corruption, and legal losses on government coffers (Hope, 2017;
Neupane, Soar, & Vaidya, 2014; Preuss, 2007). Taken together, these
consequences can culminate into a severe loss of value for citizens
and impede a nation's overall development. Hence, many countries,
including Ghana, have reformed their public procurement processes
towards social and environmental outcomes.
Contemporary public procurement serves as a tool for advancing
good governance and sustainable development through resource opti-
misation, improved project delivery, strengthened public procurement
systems, and stakeholder participation (Adjei, 2010; Preuss, 2009).
International reports argue that reformation of public procurement
can contribute directly to improving a country's business, investment,
and social environments(World Bank, 2012, p. 6). In response to
public procurement shortcomings and the global 10year framework
for action on sustainable consumption and production by the
Johannesburg implementation plan, the Marrakech Task Force (MTF)
was voluntarily formed in 2003. Led by the Swiss Government, its
members include Mexico, the Philippines, Argentina, Ghana, Czech
Republic, Norway, China, the United Kingdom, the State of Sao Paulo,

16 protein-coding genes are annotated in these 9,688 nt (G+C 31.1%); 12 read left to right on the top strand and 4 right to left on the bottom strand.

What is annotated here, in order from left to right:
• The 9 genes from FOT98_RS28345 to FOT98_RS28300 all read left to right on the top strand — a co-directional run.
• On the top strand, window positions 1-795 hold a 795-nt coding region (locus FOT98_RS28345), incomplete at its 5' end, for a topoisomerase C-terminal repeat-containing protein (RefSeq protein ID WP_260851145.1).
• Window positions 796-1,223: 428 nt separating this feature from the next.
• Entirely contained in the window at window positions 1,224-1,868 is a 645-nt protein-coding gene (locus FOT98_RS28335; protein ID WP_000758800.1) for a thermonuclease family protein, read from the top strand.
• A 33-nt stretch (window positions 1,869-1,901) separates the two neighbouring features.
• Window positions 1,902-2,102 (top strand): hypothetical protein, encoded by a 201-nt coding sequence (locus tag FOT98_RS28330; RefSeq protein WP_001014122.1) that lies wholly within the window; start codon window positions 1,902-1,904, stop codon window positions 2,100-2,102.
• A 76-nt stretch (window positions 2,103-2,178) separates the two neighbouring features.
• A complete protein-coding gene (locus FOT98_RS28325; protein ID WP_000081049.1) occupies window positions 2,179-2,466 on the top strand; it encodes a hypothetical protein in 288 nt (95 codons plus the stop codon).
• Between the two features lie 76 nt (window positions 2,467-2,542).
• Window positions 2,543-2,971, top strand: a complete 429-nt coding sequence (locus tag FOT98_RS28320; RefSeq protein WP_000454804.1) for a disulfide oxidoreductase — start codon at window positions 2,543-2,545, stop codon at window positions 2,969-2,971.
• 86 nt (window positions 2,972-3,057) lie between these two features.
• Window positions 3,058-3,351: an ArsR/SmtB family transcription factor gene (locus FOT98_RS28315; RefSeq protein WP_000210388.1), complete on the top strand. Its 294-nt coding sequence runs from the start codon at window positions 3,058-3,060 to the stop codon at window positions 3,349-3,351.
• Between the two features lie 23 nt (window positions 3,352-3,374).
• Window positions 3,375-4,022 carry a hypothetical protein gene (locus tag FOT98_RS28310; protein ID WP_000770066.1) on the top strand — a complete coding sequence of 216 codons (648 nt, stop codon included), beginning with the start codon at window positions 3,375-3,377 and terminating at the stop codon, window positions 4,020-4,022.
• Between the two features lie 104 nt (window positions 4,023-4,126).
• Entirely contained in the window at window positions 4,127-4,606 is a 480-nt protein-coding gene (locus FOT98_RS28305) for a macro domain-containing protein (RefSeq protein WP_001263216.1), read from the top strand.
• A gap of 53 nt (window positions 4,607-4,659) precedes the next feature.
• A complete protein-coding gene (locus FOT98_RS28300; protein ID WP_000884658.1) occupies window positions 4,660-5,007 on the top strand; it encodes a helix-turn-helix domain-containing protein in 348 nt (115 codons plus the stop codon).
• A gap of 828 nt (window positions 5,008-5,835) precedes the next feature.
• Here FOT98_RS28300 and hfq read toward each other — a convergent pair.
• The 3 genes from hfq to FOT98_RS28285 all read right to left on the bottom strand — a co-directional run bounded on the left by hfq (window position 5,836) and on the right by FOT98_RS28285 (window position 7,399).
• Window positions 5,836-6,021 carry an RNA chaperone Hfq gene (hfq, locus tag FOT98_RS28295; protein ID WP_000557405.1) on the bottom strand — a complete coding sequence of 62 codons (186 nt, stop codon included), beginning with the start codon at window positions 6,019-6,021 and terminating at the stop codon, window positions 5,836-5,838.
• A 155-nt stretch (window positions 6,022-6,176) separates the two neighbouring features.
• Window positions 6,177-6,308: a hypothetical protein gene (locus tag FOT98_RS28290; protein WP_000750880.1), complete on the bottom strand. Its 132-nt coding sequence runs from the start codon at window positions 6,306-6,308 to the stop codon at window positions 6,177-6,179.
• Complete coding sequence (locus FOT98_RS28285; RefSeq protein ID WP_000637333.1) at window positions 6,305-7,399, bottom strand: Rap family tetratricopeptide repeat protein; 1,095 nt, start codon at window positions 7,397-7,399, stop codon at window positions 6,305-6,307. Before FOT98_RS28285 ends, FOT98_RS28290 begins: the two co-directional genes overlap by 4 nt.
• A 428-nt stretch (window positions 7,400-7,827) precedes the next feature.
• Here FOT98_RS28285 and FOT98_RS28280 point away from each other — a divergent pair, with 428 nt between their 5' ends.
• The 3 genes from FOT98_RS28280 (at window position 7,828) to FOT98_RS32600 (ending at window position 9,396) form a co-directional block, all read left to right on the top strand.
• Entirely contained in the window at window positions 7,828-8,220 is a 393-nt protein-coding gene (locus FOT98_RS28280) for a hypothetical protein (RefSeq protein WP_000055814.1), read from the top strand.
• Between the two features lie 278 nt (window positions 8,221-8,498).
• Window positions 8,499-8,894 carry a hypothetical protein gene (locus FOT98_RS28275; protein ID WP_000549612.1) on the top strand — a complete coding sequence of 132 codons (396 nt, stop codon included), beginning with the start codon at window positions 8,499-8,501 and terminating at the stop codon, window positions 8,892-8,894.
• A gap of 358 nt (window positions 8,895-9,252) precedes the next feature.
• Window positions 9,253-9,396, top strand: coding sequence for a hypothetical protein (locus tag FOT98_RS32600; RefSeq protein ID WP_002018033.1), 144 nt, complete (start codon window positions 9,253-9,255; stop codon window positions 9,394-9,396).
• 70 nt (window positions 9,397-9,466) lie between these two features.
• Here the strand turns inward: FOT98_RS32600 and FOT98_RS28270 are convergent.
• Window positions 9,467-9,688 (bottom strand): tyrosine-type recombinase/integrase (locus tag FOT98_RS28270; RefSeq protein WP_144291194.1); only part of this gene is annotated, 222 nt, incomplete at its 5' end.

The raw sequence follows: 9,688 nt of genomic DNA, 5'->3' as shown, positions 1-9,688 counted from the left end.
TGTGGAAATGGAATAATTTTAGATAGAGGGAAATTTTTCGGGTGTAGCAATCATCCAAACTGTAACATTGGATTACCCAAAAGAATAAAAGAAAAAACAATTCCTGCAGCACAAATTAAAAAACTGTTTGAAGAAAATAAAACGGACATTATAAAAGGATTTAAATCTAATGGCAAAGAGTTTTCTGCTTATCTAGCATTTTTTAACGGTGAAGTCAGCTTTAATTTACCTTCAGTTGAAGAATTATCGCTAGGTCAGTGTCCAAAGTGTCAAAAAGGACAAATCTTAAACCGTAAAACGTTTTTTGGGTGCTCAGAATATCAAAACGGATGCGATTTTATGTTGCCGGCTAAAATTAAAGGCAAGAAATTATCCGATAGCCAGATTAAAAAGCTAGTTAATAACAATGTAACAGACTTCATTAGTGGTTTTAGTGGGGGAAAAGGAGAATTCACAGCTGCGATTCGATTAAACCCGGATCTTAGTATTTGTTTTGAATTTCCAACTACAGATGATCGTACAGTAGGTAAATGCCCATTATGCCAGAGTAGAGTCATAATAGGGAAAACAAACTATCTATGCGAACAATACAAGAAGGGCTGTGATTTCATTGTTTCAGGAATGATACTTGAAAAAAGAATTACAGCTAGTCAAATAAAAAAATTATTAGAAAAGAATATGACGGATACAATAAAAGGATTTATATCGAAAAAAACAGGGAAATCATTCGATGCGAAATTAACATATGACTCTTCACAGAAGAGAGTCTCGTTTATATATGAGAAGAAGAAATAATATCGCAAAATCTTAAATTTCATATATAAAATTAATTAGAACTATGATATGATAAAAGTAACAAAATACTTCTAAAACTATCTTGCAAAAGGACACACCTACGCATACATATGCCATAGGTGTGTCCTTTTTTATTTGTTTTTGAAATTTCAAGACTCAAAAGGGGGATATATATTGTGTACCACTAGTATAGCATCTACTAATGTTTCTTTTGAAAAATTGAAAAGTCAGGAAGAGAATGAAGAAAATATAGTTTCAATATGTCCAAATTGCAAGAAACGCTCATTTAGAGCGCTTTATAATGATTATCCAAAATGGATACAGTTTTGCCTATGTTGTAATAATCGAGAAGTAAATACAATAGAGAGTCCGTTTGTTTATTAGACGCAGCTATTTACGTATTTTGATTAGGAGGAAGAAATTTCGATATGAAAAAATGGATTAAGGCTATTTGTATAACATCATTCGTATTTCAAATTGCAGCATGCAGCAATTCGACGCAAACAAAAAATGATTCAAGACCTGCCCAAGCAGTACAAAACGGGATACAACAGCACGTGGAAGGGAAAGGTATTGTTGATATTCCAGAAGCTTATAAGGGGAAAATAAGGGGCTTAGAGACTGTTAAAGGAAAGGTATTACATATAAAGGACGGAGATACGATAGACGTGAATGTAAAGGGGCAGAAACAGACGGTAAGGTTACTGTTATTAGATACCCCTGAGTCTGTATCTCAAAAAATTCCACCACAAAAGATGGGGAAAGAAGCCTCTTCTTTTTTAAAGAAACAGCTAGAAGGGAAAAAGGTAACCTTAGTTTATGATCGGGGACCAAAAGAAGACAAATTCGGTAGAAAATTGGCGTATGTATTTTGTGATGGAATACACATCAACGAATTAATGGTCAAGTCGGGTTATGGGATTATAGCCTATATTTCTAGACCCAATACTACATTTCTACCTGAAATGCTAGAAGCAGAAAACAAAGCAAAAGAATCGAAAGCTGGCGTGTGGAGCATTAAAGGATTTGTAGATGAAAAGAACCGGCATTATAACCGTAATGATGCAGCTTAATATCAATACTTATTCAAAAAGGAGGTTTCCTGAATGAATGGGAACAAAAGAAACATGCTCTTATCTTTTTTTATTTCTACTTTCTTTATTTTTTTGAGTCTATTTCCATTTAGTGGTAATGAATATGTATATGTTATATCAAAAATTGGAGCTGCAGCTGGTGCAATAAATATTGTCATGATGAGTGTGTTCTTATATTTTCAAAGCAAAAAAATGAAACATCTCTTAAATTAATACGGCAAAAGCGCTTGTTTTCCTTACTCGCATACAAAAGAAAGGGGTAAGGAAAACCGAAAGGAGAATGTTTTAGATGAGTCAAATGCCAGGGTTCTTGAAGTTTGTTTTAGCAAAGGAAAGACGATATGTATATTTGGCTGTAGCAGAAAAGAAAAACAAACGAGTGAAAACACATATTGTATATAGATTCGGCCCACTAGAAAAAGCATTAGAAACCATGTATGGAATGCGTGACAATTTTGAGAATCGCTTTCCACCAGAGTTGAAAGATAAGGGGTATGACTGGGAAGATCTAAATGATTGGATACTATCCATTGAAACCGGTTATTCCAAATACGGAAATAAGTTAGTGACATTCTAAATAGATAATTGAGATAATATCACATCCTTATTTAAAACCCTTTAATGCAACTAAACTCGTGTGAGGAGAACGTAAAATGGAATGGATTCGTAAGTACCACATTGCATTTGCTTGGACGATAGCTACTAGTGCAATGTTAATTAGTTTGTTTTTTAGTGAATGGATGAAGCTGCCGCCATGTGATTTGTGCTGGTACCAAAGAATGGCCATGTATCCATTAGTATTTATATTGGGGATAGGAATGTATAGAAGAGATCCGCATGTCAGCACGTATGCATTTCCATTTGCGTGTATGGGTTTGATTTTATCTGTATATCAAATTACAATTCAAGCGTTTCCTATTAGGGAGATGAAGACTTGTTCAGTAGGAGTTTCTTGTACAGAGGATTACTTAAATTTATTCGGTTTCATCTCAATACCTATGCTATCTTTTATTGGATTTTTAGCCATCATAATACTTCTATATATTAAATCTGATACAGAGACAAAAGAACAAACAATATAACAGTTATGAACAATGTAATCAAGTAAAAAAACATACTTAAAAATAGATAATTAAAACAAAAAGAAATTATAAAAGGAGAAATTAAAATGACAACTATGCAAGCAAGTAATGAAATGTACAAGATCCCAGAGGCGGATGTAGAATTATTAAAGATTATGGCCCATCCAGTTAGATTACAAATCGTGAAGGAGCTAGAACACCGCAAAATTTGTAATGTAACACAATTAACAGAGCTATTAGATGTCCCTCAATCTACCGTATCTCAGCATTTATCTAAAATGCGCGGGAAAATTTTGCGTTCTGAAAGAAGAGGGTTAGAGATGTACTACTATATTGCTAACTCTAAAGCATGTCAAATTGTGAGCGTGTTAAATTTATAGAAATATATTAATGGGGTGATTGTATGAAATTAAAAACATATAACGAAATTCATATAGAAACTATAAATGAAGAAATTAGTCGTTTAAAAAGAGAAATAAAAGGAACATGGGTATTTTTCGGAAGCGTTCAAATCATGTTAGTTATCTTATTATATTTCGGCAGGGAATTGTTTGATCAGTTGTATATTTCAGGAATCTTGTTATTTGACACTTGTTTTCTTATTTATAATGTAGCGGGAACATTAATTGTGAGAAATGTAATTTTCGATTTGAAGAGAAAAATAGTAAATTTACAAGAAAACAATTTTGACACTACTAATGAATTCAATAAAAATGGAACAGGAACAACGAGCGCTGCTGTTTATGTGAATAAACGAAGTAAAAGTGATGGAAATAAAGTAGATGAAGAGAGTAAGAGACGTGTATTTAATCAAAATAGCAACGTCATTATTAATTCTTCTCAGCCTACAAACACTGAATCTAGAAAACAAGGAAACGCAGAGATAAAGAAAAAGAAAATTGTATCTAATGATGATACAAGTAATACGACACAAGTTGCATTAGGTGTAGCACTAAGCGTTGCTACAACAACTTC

and the United States of America, as well as several international
organisations. With a framework developed from its periodic meet-
ings, the MTF seeks to stimulate sustainable public procurement
(SPP) practices among both developed and developing countries.
These efforts are further deepened by target 12.7 of the Sustainable
Development Goals (SDGs), which focuses on stimulating SPP
practices in accordance with national priorities.
What are the barriers of implementing SPP in developing
countries? Prior research has found positive effects of integrating
environmental and socioeconomic criteria into procurement practices
(Hall & Purchase, 2006; Preuss, 2007; Walker & Brammer, 2009,
2012). However, these studies focussed on developed countries
(Keulemans & Van de Walle, 2017)leaving a gap with respect to
the developing country contexts. Empirical studies and knowledge
Received: 12 November 2018 Accepted: 16 November 2018